I’m not the biggest thriller fan- my brain makes enough anxiety of its own so I don’t need to go in search of it- and I’m not the hugest fan of missing and abducted children, either, but occasionally a book that ticks both of those boxes finds its way into my pile. A walk to a Little Free Library a few streets over had me grabbing a copy of The Child Finder by Rene Denfeld (Harper, 2017). I mean, it’s about a woman who finds children, right? Not just kids going missing or being abducted. That sounded like something I could handle.
Naomi Cottle has turned her nebulous past- a found child who came of age in the home of a loving foster mother- into a career, using her sharply honed instincts to search out children who have gone missing. Running from her own past and from connecting too deeply with others, she relies on word of mouth and her phenomenal success rate to give parents the answers, both miraculous and devastating, they’ve been denied for far too long. The subject of her latest case, Madison Culver, went missing months ago in Oregon’s beautiful but desolate Skookum National Forest, and Naomi has promised her desperate parents a resolution one way or another. The only things that might distract her from the case are her past, Mrs. Cottle, her dying foster mother, and the attention and growing affection from Jerome, the foster brother with whom she was raised.
Deep in the snowy mountains of the forest, the Snow Girl has developed a way to stay strong, stay alive, first in the dark basement of a man named B, and then as his companion, trapping animals in the woods. The stories she tells herself about what her life has become have helped her to survive this far, but things are changing, and the Snow Girl may not have much time left.
Content warnings for child abduction and captivity, and mentions of child sexual assault and death.
The Child Finder is a page-turner. I blew through the book within less than twenty-four hours, I think. I tend to shy away from thrillers because I can’t stand every page being so tense, but this book was a slow, simmering build, leading to a single major tension-filled climax (expected in a story like this, so I wasn’t bothered by it). Naomi has a mysterious backstory, having been found running in the night by migrant farm workers when she was just a child and dropped off at a police station miles away. She has no memory of her past, only wisps that come to her now and then, and that she fights against, scared and resistant to letting too much come back to her.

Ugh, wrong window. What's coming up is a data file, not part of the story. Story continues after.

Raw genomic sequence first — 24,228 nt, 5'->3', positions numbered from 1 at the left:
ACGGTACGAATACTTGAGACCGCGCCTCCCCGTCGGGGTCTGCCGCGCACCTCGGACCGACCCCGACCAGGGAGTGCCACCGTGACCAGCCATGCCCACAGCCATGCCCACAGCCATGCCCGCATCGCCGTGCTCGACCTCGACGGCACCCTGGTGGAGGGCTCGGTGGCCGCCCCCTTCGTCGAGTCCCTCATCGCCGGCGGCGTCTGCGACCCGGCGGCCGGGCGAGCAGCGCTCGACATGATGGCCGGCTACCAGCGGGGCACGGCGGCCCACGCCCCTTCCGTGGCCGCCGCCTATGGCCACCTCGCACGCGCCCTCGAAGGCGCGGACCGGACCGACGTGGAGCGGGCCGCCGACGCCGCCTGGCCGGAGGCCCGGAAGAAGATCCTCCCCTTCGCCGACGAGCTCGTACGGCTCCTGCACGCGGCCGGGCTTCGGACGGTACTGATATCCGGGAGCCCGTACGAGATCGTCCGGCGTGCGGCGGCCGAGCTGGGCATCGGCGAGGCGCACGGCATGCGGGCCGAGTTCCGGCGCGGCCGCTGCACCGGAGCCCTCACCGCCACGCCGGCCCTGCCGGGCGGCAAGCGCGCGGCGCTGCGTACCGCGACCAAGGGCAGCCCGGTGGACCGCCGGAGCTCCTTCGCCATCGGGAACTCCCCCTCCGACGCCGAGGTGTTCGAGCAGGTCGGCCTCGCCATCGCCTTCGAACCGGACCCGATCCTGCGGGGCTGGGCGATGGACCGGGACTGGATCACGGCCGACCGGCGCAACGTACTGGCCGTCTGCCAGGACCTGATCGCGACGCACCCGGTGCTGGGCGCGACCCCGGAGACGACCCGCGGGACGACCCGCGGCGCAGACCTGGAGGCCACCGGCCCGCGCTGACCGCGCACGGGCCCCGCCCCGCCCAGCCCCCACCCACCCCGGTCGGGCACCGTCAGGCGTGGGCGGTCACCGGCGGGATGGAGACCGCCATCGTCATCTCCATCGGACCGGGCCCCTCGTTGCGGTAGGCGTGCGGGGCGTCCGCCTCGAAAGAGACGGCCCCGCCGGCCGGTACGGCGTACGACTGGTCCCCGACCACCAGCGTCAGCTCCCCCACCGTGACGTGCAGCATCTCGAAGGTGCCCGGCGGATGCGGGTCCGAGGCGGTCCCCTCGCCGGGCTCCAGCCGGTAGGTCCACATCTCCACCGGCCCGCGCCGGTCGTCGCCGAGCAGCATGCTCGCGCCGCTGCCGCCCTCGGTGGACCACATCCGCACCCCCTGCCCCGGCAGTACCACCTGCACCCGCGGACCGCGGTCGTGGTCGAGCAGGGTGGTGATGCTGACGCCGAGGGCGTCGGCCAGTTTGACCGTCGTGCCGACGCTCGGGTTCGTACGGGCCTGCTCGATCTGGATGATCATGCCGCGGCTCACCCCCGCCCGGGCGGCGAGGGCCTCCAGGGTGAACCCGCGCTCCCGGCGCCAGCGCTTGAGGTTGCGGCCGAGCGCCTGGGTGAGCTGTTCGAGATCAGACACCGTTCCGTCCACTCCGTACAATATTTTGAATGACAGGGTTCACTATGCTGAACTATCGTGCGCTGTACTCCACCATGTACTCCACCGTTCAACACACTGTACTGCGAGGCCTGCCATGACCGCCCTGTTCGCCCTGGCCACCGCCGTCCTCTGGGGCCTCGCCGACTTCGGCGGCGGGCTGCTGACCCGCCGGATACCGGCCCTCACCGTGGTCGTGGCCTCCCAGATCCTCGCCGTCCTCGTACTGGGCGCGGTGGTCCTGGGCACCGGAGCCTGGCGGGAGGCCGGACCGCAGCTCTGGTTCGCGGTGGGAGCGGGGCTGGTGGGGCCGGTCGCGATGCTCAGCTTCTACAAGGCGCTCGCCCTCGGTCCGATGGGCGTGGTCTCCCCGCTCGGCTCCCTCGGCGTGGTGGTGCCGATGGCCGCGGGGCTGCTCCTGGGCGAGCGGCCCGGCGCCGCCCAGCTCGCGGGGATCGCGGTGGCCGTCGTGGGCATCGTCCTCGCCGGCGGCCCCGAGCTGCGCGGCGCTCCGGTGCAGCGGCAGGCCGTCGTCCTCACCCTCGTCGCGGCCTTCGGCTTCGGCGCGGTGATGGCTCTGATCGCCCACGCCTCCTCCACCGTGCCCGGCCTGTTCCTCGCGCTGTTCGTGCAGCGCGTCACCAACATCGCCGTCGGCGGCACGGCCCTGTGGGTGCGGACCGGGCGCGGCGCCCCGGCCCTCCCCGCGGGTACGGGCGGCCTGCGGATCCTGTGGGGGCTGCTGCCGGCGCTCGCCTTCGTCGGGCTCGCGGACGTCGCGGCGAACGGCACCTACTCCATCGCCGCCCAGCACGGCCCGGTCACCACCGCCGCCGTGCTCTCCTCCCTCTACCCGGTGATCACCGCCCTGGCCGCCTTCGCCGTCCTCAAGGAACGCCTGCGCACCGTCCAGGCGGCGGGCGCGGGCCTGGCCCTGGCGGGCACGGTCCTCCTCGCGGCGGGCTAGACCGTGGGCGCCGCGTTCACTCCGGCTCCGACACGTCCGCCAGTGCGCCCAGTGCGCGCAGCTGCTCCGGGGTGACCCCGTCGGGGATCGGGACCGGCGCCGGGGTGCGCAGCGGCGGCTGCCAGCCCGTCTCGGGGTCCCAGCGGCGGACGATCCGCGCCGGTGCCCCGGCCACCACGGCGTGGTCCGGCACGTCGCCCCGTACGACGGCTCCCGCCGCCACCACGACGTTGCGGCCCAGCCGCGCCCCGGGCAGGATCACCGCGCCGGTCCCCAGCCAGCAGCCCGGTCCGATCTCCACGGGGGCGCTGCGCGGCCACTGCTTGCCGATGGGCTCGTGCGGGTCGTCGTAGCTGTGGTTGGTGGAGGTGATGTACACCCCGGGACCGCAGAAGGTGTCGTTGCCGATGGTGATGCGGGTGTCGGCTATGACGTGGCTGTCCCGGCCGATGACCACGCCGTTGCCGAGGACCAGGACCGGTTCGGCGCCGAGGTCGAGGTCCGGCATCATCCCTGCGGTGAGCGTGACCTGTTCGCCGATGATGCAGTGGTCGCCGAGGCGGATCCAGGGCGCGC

Her budding relationship with the man who was her foster brother is carefully written, sweet, and doesn’t feel at all creepy (years ago, I read a book, whose name escapes me, where the main character ended up hooking up with her stepbrother and I seriously could. not. even with that; everything about it felt wrong and gross, but Ms. Denfeld steers clear of that territory). Naomi is a complex character, and it’s fascinating watching her make the connections between the cases she’s working and her complicated emotions towards her past.
The Snow Girl’s chapters are occasionally difficult and painful to read when you remember how young she is and the horrors that have been and are currently being visited upon her. Her voice and strength feel authentic, which isn’t surprising, considering that Rene Denfeld has worked as an investigator and helped victims of sex trafficking (along with being a foster parent, which also lends authenticity to Mrs. Cottle’s and Naomi’s voices).
In some books, the setting is as much a character as any of the living people, and the isolated, snow-covered landscapes of the Skookum National Forest really give this book a creepy feel. The description never veers toward the long-winded, but instead allows just enough to create a menacing ambiance and a sense of desperation for Naomi, Madison’s parents, and the reader. It’s not a place I’d ever want to go after reading this, that’s for sure!
I tend to shy away from series, but there’s a follow-up to this book, The Butterfly Girl, and I enjoyed The Child Finder enough that I might actually pick #2 up (which is pretty high praise for me!).
Do you enjoy that edge-of-your-seat feeling when you read, or are you more of a read-to-relax person?